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In early 2016, Finnish cigarette smokers prepared themselves for the usual, annual price increase when buying their favourite brands. Indeed, the yearly tax increases of cigarette products have lift up the prices for as long as many of them have persisted with the habit. Instead, unexpectedly, consumers of the far north were astonished to witness that despite the implemented tax increase, the cigarette shelves saw a special batch of lower priced products. How the prices got lowered, and why, remained unclear for many consumers, but what we can conclude from the rare turn is that Finland’s value-based taxation allows companies a certain room for tax planning which this year made ‘discounted’ products available for consumers, and that the industry is operating in an extreme environment seeking to take up all available measures to stay competitive.
The tobacco industry in Finland has been facing tough times already for several decades. While the value growth of cigarettes still looks promising with a CAGR of above 4% over the last 5 years, volumes have gone down steadily with a decline of more than 1% CAGR in the same period.
In Finland, campaigns against smoking and the government’s commitment to fight the industry show success when looking at the declining sales volumes. The frequent tax increases aim for a situation where an average citizen simply cannot afford to smoke anymore, the ultimate goal being a smoke-free society. In 2016 more pressure towards the industry is coming from the European Union. In its attempt to harmonize the union-wide legislation, the so called EU Tobacco Products Directive is being implemented this May. For the Finnish cigarette industry, the ban on flavoured cigarettes in particular will be a difficult transition to face given the fact that the total share of menthol cigarettes was nearly 24% in 2015.
Finland’s tax structure relies heavily on ad valorem, or value-based tax. The tax originates from a time when the country was seeking to protect its domestic production against imports. The tax is progressive in the sense that it increases along with the price of the brand. Hence, the ad valorem based regime is actually more vulnerable to industry pricing decisions than revenues generated by specific taxes. This is because industry price changes results in bigger changes in retail prices given the differentiated nature of the tax across price bands. Furthermore, the scope the tax structure gives for manufacturers to alter strategy in response intensifies along market concentration.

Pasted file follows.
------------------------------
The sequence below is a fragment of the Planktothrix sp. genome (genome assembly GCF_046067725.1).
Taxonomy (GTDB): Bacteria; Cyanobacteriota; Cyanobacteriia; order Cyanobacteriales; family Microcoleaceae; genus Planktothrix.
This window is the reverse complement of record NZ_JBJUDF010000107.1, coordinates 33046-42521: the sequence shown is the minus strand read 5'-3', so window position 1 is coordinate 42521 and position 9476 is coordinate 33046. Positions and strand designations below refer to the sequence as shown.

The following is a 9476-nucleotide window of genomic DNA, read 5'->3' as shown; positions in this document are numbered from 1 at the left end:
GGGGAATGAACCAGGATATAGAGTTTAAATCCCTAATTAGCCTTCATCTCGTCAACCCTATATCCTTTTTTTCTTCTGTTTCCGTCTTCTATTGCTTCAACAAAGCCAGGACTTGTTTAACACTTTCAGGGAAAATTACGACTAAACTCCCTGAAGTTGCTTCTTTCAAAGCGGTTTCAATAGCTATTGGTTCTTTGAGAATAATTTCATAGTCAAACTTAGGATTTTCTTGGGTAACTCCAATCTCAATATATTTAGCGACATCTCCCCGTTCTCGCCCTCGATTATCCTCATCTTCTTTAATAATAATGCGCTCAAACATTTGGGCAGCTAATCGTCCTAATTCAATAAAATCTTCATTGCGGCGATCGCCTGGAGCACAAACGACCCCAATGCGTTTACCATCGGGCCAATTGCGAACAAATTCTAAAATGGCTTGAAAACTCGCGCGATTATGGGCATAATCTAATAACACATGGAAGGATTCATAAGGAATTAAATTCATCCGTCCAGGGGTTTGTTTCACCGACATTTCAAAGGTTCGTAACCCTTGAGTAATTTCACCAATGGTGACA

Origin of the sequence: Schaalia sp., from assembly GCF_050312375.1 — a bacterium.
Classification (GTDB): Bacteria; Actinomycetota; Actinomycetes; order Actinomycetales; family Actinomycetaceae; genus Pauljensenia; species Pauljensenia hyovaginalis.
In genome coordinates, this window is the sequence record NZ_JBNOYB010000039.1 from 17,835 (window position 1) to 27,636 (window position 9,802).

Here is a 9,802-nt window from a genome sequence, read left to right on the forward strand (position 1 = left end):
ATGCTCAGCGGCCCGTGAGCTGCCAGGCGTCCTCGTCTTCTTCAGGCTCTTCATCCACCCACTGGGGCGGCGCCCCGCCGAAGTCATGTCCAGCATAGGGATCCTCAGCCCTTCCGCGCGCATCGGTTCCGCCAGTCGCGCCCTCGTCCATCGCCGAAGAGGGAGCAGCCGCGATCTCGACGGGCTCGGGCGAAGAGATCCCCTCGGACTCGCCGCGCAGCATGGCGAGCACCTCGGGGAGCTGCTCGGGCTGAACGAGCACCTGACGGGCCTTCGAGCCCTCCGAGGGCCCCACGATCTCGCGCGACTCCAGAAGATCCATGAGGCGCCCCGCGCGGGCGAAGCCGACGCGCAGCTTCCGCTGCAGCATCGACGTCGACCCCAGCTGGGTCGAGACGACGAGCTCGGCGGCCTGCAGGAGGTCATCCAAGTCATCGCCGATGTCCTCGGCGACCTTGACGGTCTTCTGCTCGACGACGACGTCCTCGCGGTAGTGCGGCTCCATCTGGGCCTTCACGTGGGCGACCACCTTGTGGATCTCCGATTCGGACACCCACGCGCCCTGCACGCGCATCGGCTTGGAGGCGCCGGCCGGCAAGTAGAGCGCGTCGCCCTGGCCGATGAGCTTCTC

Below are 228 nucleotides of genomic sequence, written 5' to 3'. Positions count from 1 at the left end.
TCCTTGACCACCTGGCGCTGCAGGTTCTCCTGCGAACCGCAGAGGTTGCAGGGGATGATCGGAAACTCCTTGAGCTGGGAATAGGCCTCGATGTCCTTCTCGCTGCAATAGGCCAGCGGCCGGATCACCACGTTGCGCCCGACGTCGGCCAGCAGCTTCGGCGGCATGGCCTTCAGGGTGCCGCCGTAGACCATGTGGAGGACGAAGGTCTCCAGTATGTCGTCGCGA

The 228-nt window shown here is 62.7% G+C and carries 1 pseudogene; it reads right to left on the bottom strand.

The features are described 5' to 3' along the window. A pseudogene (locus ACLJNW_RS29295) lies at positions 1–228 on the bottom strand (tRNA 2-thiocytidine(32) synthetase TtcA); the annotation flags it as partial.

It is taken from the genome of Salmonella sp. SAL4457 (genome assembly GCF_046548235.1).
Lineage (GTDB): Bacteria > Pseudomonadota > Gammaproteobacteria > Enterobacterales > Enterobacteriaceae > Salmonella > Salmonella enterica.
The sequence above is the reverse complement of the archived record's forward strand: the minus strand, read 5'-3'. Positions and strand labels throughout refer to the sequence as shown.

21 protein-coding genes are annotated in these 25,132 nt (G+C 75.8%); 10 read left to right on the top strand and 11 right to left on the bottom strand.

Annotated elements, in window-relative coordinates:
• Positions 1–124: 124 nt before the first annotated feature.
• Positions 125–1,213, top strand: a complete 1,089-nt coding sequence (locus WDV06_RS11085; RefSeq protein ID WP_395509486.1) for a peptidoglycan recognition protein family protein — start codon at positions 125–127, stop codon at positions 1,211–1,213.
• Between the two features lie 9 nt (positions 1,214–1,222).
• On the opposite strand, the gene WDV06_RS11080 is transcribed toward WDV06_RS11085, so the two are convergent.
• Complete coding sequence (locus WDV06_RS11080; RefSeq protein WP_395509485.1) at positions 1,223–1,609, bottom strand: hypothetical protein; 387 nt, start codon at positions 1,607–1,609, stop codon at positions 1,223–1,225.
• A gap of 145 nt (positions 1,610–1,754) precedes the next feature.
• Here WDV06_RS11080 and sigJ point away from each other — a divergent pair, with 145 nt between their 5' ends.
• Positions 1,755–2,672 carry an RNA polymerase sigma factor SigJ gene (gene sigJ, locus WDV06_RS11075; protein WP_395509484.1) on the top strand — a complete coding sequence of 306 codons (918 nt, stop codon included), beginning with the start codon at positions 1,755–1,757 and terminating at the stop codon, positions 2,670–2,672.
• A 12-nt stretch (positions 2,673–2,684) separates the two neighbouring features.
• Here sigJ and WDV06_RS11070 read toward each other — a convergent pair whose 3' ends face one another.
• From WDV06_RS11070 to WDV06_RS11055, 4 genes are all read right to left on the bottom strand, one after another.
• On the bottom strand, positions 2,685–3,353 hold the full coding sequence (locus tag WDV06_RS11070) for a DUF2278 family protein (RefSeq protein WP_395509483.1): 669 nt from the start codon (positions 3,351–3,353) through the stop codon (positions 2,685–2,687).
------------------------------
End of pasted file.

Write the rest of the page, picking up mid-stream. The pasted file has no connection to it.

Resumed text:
Finland’s cigarette shelves saw a range of cheaper and more expensive brands in early 2016 with some price reduction common across bands. For instance, the price of Smart by Imperial Tobacco declined by 30 cents and Marlboro, ranked second in volume sales, also cheapened by 20 cents from 6 euros to 5.80 Euros.
Companies are able to sell products with two pricing levels due to the fact that before tax increases, always scheduled in early year, companies have to the chance to hoard products into their storages in December and sell those products at the lower tax level during the following year. Finland is actually one of the few countries without legislation on the issue of advance stocking within the European Union. Hence, so called advance stocking is an annual phenomenon in the country and an acknowledged method for companies to avoid, or rather postpone, increasing taxes, hoping to also boost their volume sales.
However, the batch of discounted cigarettes on the market this year will probably have no real impact on the sales volumes which are rather set to continue to decline. A strong sense of health awareness among educated citizens is expected to grow even further and campaigns against smoking will be targeted increasingly to the younger generation. Actually for most Finns, increasing cigarette prices are acceptable as they symbolize the strong grip by the government over the ‘errant’ tendencies of its citizens. Over the next five years, cigarettes volumes are estimated to shrink by a further 2% CAGR. Instead of now looking at individual cases such as discounted products on the cigarette shelves, one wonders whether the more acute question is whether value-based taxation in a country without domestic production, along with the opportunity for stock manipulation, brings the intended tax revenue for the government’s pockets.